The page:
Beginners Guide to Growing Grapes in Oklahoma

If you want to start a vineyard or produce your own wines, you should learn about growing grapes in Oklahoma. As is the case when cultivating any crop, there is much to consider to ensure the success of your grape-growing endeavor. Here are a few steps that can help when starting a vineyard.


6 Essential Steps for Growing Grapes in Oklahoma


Step 1: Select a Planting Site

If you frequently go on wine tours or travel Oklahoma vineyards, you may have noticed that these places share some similarities regarding their vineyard setup. That is because selecting the right location is essential to ensure the long-term success of a vineyard. Before you start planting anything in your planned vineyard, consider the:

  • Climate. What is the average temperature in each season? How often does it rain?
  • Soil. How quickly does the soil drain? Can this affect moisture around the root zone?
  • Slope. Is there a slope in the area? How will this impact the sunlight and drainage?


Step 2: Select a Grape Variety

Many grape varieties thrive in Oklahoma vineyards near me, so there is sure to be a perfect option for your vineyard. If you want to produce red wine, consider growing:

  • Cabernet Sauvignon.
  • Chambourcin.
  • Merlot.
  • Sangiovese.
  • Shiraz/Syrah.
  • Tempranillo.
  • Zinfandel.

If your vineyard will primarily produce grapes for white wines, you may want to grow:

  • Chardonnay.
  • Muscat Blanc.
  • Riesling.
  • Seyval Blanc.
  • Traminette.
  • Vignoles.

In addition to these varieties, a range of hybrid grapes grow well in Oklahoma’s climate.


Step 3: Preparing for Planting

Once you know what grapes to plant and where to put them, it is time to begin preparing your vineyard. This step may begin around a year before you start planting, as you must prepare the area by:

  • Cultivating the soil.
  • Killing weeds and reducing pests.
  • Making changes based on soil tests.
  • Marking your rows.

This process takes a lot of work, but that effort will pay off.


Step 4: Planting the Grapes

After the area is prepared, you can begin planting your grapes at the end of winter or early spring (depending on the grape variety and the area’s climate). Once you have planted the bare-rooted plants and have tied them to a training stake, you should keep them watered, weeded, and free from pests and diseases.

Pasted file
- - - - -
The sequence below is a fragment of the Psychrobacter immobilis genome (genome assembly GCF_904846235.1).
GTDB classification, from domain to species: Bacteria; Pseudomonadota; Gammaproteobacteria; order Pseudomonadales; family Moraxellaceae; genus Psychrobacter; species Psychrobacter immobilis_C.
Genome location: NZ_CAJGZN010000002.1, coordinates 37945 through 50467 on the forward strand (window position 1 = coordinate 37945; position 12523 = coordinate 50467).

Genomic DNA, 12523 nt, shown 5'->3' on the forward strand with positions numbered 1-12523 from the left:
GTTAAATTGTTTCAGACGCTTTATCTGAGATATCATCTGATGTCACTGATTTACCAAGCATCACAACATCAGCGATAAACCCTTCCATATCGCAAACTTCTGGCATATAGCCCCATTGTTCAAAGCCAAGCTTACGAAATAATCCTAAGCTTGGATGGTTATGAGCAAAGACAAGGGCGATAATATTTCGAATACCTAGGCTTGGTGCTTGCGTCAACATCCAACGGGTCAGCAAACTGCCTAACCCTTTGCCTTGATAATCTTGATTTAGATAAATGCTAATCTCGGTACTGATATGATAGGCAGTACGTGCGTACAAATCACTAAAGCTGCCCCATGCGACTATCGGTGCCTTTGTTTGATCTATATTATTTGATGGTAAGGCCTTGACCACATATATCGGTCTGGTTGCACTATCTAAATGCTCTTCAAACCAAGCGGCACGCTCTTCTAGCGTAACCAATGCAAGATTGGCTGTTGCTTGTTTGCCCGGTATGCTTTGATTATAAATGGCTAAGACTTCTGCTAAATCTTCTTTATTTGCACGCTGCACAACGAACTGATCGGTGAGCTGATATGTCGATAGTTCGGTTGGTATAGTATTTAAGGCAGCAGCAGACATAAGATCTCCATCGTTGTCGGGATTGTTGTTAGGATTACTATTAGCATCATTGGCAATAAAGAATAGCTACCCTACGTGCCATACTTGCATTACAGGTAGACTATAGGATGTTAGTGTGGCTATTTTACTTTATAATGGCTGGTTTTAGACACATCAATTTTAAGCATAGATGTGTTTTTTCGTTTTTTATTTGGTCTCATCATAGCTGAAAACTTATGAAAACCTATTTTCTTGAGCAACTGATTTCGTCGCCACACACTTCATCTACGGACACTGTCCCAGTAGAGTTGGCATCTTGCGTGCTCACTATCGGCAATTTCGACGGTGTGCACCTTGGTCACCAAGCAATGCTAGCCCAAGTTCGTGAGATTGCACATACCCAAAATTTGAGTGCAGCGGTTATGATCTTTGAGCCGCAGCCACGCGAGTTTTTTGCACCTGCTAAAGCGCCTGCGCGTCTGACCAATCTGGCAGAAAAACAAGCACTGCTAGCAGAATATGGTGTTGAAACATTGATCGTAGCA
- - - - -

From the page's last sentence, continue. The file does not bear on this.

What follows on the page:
Depending on the grape variety, your intended use of the grapes, and the area’s slope, you may need to construct a trellis for a support system. However, this can often wait until the summer or fall, once the grapevines have grown larger. In addition to making your harvest easier, a trellis can help keep the vines away from small animals.


Step 5: Pruning and Maintenance

Once you start noticing growth on your vines, it can be tempting to let them grow freely until it is time to harvest. However, you will still need to wait to enjoy the rewards of your efforts; grapes can only grow on vines that are at least one year old. Once you reach that point, you will focus on regular maintenance.

Pruning will ensure that new growth develops. The vines will be dormant from December through March, making it the perfect time to prune them. Prime your plants for new growth by:

  • Cutting each vine back to one or two canes.
  • Trimming each cane until it has between two and eight buds.
  • Removing all but the two strongest shoots when growth resumes.
  • Occasionally pruning back more when needed.

At this point, only the main trunks and year-old growth should remain. Do not hesitate at this step; most places you see when visiting “Oklahoma vineyards near me” cut off more of the vines than they leave.

Of course, when growing grapes in Oklahoma, maintenance goes beyond pruning. Make sure that your plants are well-watered and free from weeds. Watch out for disease and pests, and have a plan in place for what to do if damage occurs. Also, consider fertilizing your grapevines.


Step 6: Harvest and Post-Harvest

The grapes will begin to ripen in July; this period is known as “Veraison.” At this step, keep focusing on maintenance, but start preparing for the harvest season. This may occur in late summer or early fall, depending on your grape variety. After your grapes have been harvested, the vines will go dormant, allowing you to repeat the process once it is time to prune your plants again.


Interested in Visiting Oklahoma Vineyards Near Me?

Whether you are starting your own business or want to enjoy homemade wines from plants grown in your backyard, starting a vineyard is a fun and fulfilling experience. To learn more about growing grapes in our state or to find exciting places to visit when you travel Oklahoma vineyards, get in touch with OGIC.